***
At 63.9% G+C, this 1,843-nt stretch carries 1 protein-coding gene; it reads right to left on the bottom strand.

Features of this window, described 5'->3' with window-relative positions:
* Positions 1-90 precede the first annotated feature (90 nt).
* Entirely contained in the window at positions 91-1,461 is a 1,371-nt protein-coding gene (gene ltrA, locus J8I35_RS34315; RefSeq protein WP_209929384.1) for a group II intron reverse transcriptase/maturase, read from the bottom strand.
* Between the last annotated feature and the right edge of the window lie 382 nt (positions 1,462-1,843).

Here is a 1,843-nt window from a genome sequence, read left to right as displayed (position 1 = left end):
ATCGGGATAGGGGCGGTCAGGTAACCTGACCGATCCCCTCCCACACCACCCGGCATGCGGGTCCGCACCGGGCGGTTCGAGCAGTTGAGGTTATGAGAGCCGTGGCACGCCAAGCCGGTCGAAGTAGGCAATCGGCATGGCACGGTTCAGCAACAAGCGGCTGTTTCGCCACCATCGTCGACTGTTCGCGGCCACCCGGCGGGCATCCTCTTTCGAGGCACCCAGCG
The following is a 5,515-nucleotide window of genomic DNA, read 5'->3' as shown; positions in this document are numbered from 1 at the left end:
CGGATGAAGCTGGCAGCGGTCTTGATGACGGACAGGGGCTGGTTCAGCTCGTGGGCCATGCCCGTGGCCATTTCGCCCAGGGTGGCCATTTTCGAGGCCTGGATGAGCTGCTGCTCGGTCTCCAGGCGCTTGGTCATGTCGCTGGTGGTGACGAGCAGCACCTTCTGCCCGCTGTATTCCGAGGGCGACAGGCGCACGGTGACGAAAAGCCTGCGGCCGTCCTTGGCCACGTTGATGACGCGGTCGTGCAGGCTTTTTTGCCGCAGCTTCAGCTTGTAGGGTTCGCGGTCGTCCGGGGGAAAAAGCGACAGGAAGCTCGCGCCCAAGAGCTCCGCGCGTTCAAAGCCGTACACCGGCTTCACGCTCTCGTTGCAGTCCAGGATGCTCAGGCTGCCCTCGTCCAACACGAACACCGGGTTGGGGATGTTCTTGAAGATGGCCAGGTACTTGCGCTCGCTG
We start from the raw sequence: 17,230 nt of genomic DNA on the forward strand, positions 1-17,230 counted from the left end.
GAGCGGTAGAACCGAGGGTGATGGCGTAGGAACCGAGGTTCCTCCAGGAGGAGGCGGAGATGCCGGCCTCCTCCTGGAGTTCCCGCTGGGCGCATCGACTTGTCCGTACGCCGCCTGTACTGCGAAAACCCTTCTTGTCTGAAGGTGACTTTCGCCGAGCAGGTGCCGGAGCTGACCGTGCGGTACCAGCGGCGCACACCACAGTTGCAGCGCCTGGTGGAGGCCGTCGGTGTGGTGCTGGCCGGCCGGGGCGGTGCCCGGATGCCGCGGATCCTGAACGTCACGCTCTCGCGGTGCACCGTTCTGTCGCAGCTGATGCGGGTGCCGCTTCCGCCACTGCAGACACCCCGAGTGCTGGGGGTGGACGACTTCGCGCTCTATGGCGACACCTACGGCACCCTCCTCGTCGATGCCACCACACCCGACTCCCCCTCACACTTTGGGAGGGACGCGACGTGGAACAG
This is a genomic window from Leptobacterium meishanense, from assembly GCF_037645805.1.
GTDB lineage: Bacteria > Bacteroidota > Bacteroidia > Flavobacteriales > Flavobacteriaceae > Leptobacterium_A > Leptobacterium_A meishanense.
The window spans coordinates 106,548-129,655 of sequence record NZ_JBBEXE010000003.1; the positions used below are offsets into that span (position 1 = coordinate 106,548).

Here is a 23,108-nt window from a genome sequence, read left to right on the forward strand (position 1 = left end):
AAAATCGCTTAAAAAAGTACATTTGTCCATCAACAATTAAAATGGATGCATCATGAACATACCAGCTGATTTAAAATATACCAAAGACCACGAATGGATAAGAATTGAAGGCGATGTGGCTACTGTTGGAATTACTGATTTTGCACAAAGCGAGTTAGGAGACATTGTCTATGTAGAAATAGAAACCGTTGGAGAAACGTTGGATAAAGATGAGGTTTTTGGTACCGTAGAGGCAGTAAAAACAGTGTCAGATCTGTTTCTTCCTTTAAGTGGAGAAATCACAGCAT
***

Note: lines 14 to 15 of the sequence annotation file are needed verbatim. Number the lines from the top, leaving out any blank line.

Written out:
The window spans coordinates 106,548-129,655 of sequence record NZ_JBBEXE010000003.1; the positions used below are offsets into that span (position 1 = coordinate 106,548).

Here is a 23,108-nt window from a genome sequence, read left to right on the forward strand (position 1 = left end):